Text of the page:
The director of the pilgrimage program, Gen. J. L. DeWitt, tried to soften the tension with the NAACP. “The composition of the groups,” he wrote, was “determined after the most careful consideration of the interests of the pilgrims themselves. No discrimination whatever will be made as between the various groups.”

President Herbert Hoover, who was under increasing pressure to address the matter, referred all questions to the War Department, which, in its replies, both eschewed any suggestion of wrongdoing and illuminated how the military viewed the matter.

Assistant Secretary of War F. H. Payne responded to one letter of complaint, “After a thorough study, the conclusion was reached that the formation of white and colored groups of mothers and widows would best assure the contentment and comfort of the pilgrims themselves,” according to the National Archives.

Payne continued, “No discrimination as between the various groups is contemplated. All groups will receive like accommodations at hotels and on steamships, and the representatives of the War Department will, at all times, be as solicitous of the welfare of the colored mothers and widows as they will be of the welfare of those of the white race.” He added: “It would seem natural to assume that these mothers and widows would prefer to seek solace in their grief from companions of their own race.”

As such, the women were presented with a seemingly impossible choice: take a stand against segregation by joining the growing protest organized by the NAACP and black newspapers, or live with the government’s stipulations and make what would likely be a one-in-a-lifetime voyage to see the final resting place of their sons and husbands. Ultimately, most would choose the latter.

“Ever since I lost my son in 1918 I have been wanting to come,” wrote one mother. “I would have come over on a cattle-boat. I would have swam if possible. I love my race as strongly as any other but when I heard that the United States was going to send us over I could not refuse.”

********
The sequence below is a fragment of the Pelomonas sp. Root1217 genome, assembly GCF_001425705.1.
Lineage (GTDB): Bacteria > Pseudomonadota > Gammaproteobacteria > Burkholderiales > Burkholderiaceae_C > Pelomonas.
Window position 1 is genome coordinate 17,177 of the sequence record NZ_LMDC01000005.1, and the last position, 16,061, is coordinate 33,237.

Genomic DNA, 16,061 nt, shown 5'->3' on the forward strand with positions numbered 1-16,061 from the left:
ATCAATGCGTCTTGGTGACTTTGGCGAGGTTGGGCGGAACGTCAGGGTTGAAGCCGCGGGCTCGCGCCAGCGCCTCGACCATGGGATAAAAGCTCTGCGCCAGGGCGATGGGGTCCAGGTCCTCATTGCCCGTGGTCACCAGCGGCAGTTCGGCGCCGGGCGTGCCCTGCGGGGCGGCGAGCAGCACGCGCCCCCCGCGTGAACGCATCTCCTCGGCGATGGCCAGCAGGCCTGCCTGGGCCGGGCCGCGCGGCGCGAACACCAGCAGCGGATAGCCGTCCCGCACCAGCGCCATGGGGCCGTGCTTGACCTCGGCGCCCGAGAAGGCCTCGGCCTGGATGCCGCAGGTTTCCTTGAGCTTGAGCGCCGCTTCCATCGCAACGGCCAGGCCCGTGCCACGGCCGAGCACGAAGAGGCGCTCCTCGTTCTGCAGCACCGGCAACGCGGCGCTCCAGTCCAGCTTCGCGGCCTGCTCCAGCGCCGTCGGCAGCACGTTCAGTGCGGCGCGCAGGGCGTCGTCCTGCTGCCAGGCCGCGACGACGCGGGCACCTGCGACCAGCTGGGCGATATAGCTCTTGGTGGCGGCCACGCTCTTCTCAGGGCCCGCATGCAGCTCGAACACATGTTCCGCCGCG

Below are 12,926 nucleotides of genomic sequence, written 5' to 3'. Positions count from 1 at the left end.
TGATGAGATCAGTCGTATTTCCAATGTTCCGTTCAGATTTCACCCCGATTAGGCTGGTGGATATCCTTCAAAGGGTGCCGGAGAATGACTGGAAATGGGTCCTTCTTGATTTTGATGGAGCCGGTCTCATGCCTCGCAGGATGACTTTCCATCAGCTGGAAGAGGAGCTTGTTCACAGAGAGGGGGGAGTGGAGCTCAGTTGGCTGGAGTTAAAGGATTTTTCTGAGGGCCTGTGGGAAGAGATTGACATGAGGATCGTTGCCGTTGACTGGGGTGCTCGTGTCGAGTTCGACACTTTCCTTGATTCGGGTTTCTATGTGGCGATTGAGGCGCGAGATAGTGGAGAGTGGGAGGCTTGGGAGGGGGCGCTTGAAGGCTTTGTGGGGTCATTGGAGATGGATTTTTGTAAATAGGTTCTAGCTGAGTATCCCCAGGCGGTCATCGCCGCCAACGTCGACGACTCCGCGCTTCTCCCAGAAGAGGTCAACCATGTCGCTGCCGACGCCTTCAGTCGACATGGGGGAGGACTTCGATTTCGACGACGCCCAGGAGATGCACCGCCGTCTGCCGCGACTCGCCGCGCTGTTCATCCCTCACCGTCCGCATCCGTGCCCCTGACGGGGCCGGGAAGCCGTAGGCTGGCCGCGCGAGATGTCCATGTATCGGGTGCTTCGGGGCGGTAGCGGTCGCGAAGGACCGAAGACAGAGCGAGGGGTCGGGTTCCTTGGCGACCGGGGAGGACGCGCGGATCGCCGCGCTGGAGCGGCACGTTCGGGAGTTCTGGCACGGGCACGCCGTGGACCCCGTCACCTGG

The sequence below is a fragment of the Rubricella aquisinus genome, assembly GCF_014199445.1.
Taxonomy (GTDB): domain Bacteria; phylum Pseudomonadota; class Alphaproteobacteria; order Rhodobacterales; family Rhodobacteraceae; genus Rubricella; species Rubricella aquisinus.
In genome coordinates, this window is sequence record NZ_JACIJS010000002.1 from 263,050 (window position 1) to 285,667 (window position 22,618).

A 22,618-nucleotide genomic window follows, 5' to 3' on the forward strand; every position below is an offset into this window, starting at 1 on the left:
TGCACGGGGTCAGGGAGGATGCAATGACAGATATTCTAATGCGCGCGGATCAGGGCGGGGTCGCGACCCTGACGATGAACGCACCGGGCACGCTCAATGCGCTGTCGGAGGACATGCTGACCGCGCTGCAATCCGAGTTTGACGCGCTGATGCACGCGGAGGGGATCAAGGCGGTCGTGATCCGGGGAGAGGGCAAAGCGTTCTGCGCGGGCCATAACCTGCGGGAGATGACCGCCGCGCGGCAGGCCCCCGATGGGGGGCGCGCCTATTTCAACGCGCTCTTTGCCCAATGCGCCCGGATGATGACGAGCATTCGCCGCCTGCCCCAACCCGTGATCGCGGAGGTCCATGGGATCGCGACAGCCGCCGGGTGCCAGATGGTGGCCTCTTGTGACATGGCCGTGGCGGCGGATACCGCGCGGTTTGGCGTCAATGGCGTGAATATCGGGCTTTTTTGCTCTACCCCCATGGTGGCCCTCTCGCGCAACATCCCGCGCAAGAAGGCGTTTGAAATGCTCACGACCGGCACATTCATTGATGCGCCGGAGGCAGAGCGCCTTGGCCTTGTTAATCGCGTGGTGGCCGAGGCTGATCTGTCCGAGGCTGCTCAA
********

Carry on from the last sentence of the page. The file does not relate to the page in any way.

A group of Gold Star mothers poses outside a replica of Mt. Vernon at the Exposition Coloniale Internationale in Paris while on pilgrimage in 1931. 

Four years later, after struggling with her decision, Strawther finally sailed with the very last party of black women — by far the largest one, suggesting many also struggled with their decisions before yielding to the government’s terms.

Approximately two dozen black women refused the trip and stuck with the decision.

Mabel Johnson of Philadelphia wrote to the War Department that despite “an intense desire to visit the grave of my beloved husband” she would “not be a party to this conspiracy against the dead.”

When Grace F. Taylor, a seamstress from Cambridge, Massachusetts, received a letter from another Gold Star widow who had made the pilgrimage and implored her to reconsider, Taylor replied that she considered the second-class treatment of black Gold Star mothers and widows a closed and private matter that could not be rectified.

“I wish to say right here that I need no urging from anyone pertaining to making the pilgrimage to France, as my mind was completely settled when I canceled my invitation last summer,” wrote Taylor. “I am a Massachusetts-born woman and my parents before me and I strongly resent any such stand as the United States government has taken. I feel they have grossly insulted our race and that they can never make amends.”